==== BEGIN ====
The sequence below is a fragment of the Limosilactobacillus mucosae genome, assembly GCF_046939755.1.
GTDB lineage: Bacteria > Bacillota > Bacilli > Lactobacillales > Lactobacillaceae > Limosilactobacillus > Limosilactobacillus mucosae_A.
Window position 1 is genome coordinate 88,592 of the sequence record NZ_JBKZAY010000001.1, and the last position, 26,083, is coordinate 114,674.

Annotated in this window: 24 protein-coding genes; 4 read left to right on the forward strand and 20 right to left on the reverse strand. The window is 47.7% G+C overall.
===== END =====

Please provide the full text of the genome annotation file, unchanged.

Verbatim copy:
The sequence below is a fragment of the Limosilactobacillus mucosae genome, assembly GCF_046939755.1.
GTDB lineage: Bacteria > Bacillota > Bacilli > Lactobacillales > Lactobacillaceae > Limosilactobacillus > Limosilactobacillus mucosae_A.
Window position 1 is genome coordinate 88,592 of the sequence record NZ_JBKZAY010000001.1, and the last position, 26,083, is coordinate 114,674.

Annotated in this window: 24 protein-coding genes; 4 read left to right on the forward strand and 20 right to left on the reverse strand. The window is 47.7% G+C overall.